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Who Writes New York's Fracking Regulations

Who Writes New York's Fracking Regulations

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Chinapeake does

Chinapeake does

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Categories:Business/Law
Published by: James "Chip" Northrup on Jul 01, 2012
Copyright:Attribution Non-commercial

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01/29/2014

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How the Gas Industry Writes New York’s Shale Gas Regulations
On March 26, 2008, Tom West, his law partner and as many as seven Chesapeake
Energy employees met with Jack Dahl of the DEC to present Chesapeake’s proposal
to increase the state well spacing for shale gas wells, and to reduce the set back of gas wells within that unit from the property lines. Simply put, it is better for thedriller for the spacing unit to be as large as possible, since that enables them to holdmore acreage with one well in what amounts to an acreage speculation. It is alsobetter for the driller for the gas well setback to be as close as possible to theproperty line.Conversely, the landowner is generally worse off with a large spacing unit, since that enables the driller to hold more acreage with the least number of wells, which canequate to lower royalties for the landowner. And the neighbors are worse off if thegas well is closer to their property line.Shown below is what the law was before Chesapeake re-wrote it, what Chesapeakeproposed to Jack Dahl and Allison Crocker of the DEC, and what the final proposedlaw was. See page 5 of this list of communiqués between West and DEC staff.
1
In a
nutshell, Chesapeake wrote New York’s shale gas spacing and g
as well setback law.There is no indication that the DEC staff did anything but take dictation.
New York regulations prior to 2008
Less than 4,000 feet deep 80 acres
660’
set back 4,000
6,000 feet 160 acres
660’
 6,000
8,000 feet 320 acres
1,000’
> 8,000 feet deep 640 acres
1,500’
 
Chesapeake’s Proposed Regulations
640 acres
330’
 
New DEC proposed regulations
 
2
640 acres
330’
 After 2008, as gas prices fell, Chesapeake scrambled to hold acreage, arguing
 forcemajeure
to extend its leases in New York 
3
and attempting to get the well spacing
1
2
3
 
doubled, to 1,280 acres, or two square miles. IOGA pushed for such a doubling in aSeptember 11, 2011 letter to the DEC :
“Because New York law limits the size of spacing units for shale wells up to
640 acres, it will be the practice of industry to layout back-to-back units witha common well pad for both units thereby draining areas up to 1280 acres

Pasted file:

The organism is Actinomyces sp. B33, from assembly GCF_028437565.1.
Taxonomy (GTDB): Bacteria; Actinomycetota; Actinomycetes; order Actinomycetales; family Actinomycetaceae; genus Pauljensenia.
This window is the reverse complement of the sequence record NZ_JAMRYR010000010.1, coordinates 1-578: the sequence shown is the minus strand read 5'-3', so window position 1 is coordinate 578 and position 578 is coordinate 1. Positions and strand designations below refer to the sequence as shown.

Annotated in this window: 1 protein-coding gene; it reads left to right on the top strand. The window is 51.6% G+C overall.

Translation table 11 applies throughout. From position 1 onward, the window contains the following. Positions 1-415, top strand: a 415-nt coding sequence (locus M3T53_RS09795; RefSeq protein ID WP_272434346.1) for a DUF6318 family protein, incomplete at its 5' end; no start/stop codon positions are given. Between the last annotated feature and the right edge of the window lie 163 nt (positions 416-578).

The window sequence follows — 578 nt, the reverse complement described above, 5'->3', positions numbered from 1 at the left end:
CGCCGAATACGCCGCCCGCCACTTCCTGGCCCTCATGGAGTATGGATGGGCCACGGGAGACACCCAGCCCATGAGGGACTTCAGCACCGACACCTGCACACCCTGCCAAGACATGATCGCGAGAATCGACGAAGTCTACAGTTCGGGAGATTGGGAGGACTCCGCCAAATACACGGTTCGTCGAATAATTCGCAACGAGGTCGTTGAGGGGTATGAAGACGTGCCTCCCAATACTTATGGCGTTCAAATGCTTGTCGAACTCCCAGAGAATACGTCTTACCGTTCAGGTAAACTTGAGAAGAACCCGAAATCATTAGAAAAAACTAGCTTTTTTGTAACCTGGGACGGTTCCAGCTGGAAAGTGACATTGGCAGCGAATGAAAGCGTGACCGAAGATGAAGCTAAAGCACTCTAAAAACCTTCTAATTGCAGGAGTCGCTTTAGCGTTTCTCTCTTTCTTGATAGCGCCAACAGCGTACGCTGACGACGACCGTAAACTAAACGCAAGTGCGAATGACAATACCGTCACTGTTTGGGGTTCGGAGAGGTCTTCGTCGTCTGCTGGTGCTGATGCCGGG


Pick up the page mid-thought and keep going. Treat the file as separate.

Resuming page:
(two square miles).”
4
 The drillers subsequently persuaded State Senator Mark Grisanti to attempt toincrease the spacing unit for one well up
to 2 square miles
.
5
 Perversely, such large well spacings on horizontal wells exacerbate the abuse of compulsory integration to coerce non-consenting landowners into participating inwells.
New York’s compulsory integration law was
for all intents and purposeswritten by
Chesapeake’s lobbyist,
Tom West, as evidenced by his correspondencewith DEC staff attorney Allison Crocker in 2005, pages 58
103.
6
 Consequently, as amended by West and Crocker, New York now has the worst compulsory integration law in the United States, as practiced by the DEC.
7
New
York’s DEC
, in league with West 
as Anschutz’s lawyer, is one of the few state
agencies that has compelled a homeowner into participating in a gas well.
8
If theWest/DEC compulsory integration law is applied to horizontal wells, it will betantamount to private eminent domain
 
at Chesapeake’s behes
t, since horizontallaterals only drain th
e area they’re under, not adjacent property.
9
Invokingcompulsory integration is unprecedented elsewhere, but is not beyond the brief for
Chesapeake’s stenographers at the DEC.
Mercifully, the courts are less impressed with Mr. West, as a close reading of the
Middlefield 
decision indicates.
10
 
Not only were they not persuaded, it’s not clear that 
they believed a word he said on home rule. In contrast, his collaborators at the DEC
bought Chesapeake’s line
on the matter in whole cloth, even though home ruleapplies to gas wells in both Oklahoma and New York.
11
 As the DEC goes through the motions of reviewing non-industry comments on theproposed SGEIS, they have sent out their final drafts to the gas industry, in order to
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